Japan Opposition Takes on Economy After Landslide

The Associated Press

TOKYO – Japan’s likely next prime minister rushed to select Cabinet ministers Monday after his party trounced the ruling conservatives in elections and inherited a mountain of problems, including how to revive the world’s second-largest economy.

Yukio Hatoyama spoke only briefly with reporters before huddling with party leaders. In a victory speech late Sunday, he said he would focus on choosing Japan’s next finance minister. He has also said he wants to redefine Tokyo’s relationship with its key ally, Washington.

Japan managed to climb out of a yearlong recession in the second quarter, but its economy remains weak. Unemployment and anxiety over falling wages threaten to undermine any recovery. The jobless rate has risen to a record 5.7 percent. After a rapid succession of three administrations in three years, Japan is facing its worst crisis of confidence in decades.

Hatoyama has been vocal about distancing Japan from Washington and forging closer ties with its Asian neighbors. He has said he will end a refueling mission in the Indian Ocean in support of U.S.-led coalition forces in Afghanistan, and wants to review the role of the 50,000 U.S. troops stationed across Japan under a post-World War II mutual security treaty. He is not expected to make any radical departures that would harm relations with Washington, however, and the new U.S. ambassador to Japan said President Barack Obama is looking forward to working with the administration in Tokyo. “The challenges we face are many, but through our partnership our two great democracies will meet them in a spirit of cooperation and friendship,” Ambassador John V. Roos said in a statement Monday.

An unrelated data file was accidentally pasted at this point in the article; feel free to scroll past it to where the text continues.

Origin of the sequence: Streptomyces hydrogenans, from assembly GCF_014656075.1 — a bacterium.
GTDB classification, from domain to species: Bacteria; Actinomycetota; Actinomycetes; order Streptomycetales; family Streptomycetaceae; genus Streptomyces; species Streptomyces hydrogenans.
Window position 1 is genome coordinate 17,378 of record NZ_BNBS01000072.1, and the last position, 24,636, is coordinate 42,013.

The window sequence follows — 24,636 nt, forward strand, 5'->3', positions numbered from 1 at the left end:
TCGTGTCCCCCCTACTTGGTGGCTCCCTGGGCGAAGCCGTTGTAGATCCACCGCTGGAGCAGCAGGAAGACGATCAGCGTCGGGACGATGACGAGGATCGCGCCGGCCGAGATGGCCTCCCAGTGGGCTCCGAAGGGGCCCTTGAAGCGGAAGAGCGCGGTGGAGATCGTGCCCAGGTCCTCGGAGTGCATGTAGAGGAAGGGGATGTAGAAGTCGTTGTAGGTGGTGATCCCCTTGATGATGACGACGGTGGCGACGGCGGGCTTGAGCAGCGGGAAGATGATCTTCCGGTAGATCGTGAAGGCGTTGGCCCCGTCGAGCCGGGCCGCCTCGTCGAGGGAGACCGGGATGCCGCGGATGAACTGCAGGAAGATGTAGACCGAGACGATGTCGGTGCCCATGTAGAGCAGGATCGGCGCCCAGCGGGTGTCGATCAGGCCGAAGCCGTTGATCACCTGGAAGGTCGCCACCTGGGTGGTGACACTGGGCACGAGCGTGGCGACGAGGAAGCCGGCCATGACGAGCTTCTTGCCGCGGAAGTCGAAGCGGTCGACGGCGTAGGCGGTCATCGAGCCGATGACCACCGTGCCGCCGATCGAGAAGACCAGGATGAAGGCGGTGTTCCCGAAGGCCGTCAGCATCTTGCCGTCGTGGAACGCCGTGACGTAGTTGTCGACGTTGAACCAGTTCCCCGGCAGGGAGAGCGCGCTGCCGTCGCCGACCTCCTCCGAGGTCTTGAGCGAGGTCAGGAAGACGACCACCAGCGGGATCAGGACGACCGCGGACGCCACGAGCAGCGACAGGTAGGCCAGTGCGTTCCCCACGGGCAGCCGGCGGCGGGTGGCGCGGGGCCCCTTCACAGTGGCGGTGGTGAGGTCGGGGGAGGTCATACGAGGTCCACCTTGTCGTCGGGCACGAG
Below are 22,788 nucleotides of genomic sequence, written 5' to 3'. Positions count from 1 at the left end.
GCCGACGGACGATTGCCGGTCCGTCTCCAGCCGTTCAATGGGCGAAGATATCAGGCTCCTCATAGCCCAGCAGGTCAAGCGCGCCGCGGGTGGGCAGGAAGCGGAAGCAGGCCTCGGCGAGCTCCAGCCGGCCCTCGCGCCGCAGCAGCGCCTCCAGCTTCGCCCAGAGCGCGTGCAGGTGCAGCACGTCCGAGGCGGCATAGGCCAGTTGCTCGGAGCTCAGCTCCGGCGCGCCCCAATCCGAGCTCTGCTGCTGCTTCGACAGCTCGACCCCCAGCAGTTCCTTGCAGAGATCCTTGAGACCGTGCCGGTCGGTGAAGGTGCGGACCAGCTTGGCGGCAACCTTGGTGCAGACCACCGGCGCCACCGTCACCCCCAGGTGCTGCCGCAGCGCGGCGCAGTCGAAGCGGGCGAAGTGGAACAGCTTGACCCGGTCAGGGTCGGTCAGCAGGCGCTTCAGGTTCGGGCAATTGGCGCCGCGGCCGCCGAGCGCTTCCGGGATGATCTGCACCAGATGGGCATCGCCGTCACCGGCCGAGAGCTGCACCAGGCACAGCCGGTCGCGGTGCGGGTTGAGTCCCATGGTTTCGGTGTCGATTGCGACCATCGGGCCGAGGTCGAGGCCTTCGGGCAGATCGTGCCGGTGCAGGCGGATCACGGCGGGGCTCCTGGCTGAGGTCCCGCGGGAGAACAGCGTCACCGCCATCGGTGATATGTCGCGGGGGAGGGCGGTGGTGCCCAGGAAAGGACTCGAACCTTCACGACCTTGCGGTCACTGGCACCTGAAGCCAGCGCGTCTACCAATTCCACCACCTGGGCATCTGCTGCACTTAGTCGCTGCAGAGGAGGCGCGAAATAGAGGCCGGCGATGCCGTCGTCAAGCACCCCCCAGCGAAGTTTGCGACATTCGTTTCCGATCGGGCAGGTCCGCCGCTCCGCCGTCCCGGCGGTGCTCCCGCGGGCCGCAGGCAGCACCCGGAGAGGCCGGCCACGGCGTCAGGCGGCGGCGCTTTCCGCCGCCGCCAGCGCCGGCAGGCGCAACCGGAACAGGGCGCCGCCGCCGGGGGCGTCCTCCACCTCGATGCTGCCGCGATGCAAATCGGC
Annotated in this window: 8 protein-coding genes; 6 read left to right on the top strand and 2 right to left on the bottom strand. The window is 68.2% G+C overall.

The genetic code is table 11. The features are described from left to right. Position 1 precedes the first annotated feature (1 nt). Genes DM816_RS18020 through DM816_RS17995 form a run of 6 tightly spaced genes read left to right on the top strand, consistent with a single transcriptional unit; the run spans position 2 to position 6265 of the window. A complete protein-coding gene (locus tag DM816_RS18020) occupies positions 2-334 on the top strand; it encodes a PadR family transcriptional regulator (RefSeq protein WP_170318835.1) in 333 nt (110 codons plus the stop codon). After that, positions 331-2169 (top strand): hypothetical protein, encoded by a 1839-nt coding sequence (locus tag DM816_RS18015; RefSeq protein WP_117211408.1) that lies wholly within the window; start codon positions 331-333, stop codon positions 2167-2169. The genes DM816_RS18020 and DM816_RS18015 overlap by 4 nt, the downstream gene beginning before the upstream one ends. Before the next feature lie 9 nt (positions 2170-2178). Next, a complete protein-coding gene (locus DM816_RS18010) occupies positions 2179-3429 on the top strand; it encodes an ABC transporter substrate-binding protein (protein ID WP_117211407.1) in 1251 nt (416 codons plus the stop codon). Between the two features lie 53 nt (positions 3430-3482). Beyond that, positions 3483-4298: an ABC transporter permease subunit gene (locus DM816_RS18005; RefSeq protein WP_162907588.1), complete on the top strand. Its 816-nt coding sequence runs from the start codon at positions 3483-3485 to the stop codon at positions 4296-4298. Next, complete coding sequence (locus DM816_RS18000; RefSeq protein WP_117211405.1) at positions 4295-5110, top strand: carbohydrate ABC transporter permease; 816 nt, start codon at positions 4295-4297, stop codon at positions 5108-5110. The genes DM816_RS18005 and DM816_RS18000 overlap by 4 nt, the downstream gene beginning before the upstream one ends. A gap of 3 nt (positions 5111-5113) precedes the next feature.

The party is just eleven years old, and only a handful have served in top government positions. But Ichiro Ozawa, co-founder of the party, expressed a quiet confidence. “We have no fear, and we will steadily achieve our campaign promises one by one,” he said.